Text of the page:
Skip to main content
ARS Home » Southeast Area » Stoneville, Mississippi » Biological Control of Pests Research » Research » Publications at this Location » Publication #237872

Title: Field Assessment of Non-toxigenic Aspergillus flavus Strain K49 in Competitive Displacement of Toxigenic Isolates

item Abbas, Hamed
item Zablotowicz, Robert
item Bruns, Herbert
item Abel, Craig
item Weaver, Mark

Submitted to: APS Annual Meeting
Publication Type: Abstract Only
Publication Acceptance Date: 6/5/2009
Publication Date: 8/1/2009
Citation: Abbas, H.K., Zablotowicz, R.M., Bruns, H.A., Abel, C.A., Weaver, M.A. 2009. Field Assessment of Non-toxigenic Aspergillus flavus Strain K49 in Competitive Displacement of Toxigenic Isolates. Phytopathology (99)6:S1

Interpretive Summary:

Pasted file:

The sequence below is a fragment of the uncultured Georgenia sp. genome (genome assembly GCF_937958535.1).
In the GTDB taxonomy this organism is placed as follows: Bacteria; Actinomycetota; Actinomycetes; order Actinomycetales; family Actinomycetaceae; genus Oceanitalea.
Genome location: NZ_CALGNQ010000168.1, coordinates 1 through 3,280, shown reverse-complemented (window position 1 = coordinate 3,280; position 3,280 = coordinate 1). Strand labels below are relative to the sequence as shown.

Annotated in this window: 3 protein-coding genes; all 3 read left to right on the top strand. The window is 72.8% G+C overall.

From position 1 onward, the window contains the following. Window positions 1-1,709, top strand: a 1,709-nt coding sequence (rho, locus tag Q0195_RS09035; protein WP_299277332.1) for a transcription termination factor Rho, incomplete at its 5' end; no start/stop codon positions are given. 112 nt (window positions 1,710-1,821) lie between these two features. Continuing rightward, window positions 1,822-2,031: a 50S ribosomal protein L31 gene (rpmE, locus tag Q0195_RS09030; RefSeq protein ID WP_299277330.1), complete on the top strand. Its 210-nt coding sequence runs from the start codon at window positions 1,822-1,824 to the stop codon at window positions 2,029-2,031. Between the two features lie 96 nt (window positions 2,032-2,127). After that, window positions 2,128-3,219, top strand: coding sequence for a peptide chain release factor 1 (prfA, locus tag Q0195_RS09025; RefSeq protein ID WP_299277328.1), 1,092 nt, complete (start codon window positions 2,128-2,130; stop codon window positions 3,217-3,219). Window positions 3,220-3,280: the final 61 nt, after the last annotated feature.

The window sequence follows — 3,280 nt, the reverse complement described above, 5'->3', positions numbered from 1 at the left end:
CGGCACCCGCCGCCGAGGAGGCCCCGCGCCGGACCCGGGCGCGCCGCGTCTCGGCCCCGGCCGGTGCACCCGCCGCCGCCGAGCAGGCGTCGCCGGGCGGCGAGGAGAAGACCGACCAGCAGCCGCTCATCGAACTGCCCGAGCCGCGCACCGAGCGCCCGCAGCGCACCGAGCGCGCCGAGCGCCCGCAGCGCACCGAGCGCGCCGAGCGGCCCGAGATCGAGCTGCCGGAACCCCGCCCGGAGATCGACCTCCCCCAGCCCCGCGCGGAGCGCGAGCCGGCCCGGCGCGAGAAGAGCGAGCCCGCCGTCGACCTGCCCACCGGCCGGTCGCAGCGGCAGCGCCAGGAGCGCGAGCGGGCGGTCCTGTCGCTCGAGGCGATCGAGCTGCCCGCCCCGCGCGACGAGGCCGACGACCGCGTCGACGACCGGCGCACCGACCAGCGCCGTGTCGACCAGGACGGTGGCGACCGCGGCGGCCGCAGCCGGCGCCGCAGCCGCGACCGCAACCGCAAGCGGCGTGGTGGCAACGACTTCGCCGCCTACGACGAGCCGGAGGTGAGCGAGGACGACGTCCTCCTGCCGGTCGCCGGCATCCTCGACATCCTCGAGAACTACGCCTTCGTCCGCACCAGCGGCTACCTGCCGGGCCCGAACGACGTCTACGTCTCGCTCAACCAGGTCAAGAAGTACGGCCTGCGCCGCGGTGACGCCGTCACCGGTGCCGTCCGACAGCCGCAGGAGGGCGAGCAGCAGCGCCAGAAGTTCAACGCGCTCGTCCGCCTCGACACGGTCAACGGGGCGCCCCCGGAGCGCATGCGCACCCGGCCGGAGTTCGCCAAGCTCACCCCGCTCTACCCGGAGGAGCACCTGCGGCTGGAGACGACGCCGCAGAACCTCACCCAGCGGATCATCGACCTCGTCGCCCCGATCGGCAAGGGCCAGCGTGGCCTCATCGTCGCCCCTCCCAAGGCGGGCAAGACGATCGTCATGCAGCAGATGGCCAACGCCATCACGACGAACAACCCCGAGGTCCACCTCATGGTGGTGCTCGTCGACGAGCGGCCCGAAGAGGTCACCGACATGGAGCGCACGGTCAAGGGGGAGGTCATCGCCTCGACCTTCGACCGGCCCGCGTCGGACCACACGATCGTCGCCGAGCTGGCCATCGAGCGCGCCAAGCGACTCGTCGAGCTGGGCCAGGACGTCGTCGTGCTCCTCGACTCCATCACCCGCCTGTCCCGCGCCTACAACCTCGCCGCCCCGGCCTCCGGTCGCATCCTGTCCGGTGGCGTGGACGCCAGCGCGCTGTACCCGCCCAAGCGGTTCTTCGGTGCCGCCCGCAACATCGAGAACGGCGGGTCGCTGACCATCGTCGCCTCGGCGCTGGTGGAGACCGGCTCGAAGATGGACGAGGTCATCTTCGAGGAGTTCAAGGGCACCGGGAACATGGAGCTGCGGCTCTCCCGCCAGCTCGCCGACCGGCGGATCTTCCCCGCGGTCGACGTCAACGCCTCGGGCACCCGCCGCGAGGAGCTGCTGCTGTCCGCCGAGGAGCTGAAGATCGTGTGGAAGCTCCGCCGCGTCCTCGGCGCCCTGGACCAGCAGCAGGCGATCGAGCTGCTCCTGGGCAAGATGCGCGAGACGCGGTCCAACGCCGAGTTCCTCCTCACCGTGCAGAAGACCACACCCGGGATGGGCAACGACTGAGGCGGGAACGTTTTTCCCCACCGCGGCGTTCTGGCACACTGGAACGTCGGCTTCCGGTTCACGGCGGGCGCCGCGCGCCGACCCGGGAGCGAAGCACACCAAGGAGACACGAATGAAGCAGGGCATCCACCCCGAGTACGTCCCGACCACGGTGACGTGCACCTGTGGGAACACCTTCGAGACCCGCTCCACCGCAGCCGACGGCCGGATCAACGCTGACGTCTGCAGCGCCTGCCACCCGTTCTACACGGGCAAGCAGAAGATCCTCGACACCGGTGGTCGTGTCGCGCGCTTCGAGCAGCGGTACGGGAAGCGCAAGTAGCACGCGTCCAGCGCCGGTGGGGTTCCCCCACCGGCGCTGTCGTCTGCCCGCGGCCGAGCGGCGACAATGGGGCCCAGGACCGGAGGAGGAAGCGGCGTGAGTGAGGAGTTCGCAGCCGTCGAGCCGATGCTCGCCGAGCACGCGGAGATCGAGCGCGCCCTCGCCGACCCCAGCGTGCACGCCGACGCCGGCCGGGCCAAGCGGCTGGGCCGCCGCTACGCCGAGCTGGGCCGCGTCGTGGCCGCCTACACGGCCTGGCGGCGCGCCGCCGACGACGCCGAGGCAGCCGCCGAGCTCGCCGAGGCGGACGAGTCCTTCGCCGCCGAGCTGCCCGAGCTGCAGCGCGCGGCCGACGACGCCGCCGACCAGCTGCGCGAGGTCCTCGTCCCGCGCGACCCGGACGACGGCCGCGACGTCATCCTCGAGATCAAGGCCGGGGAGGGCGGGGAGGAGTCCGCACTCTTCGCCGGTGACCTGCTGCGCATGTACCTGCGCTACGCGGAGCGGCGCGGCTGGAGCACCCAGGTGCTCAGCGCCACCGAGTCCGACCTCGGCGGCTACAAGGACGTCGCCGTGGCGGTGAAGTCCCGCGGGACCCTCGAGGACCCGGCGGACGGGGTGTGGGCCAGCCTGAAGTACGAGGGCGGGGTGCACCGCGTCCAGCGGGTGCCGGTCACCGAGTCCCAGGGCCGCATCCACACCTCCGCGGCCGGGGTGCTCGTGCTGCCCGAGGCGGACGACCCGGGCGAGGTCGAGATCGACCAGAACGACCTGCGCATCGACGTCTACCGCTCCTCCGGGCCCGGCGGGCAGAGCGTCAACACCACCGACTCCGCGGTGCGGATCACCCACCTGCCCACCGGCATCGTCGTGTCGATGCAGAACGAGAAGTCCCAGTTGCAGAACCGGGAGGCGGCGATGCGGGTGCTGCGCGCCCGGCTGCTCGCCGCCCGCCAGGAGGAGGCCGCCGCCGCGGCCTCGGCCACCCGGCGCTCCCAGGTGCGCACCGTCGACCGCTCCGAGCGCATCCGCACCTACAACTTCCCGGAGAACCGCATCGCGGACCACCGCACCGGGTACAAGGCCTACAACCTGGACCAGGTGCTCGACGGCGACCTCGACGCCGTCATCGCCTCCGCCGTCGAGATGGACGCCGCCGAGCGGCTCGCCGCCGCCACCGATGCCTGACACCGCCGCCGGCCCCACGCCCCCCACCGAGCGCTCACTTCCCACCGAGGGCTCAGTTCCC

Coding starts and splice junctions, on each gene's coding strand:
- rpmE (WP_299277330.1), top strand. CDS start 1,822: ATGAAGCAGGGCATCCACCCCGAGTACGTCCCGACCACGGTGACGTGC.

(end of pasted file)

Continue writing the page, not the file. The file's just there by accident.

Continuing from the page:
Technical Abstract: Non-toxigenic strains of Aspergillus flavus offer the potential to control aflatoxin contamination by competitive displacement of indigenous populations of A. flavus colonizing corn grain. Two sets of experiments were conducted to assess the competitiveness of strain K49 when challenged against two toxigenic isolates (F3W4 or K54) using a pin-bar inoculation technique. In 2007 corn ears were inoculated with six ratios of strain K49 and F3W4 in two experimental sites. A second study assessed the ability of equal densities of K49 when challenged with toxigenic strains F3W4 and K54 in 2007 and 2008. In the Stoneville site, when K49 comprised 10% of the inoculum aflatoxin concentrations were reduced to ~500 ppb compared to 3500 ppb when inoculated with 100% F3W4. At the Elizabeth site, a 30% and 90% reduction in aflatoxin was observed when 10% and 50% of the inoculum was non-toxigenic strain K49, respectively. Strain K49 was capable of reducing aflatoxin contamination by ~90% when challenged with the high producing strain K54 or the moderate producer F3W4. In challenges with either F3W4 or K54 greater than 85% of isolates recovered were non-toxigenic, while 100% of the isolates were toxigenic when inoculated with F3W4 or K54 alone. These studies indicate that competition is affected by location and environmental conditions associated with the study, however strain K49 had a similar degree of efficacy in competition with two toxigenic strains of varying potential for aflatoxin production.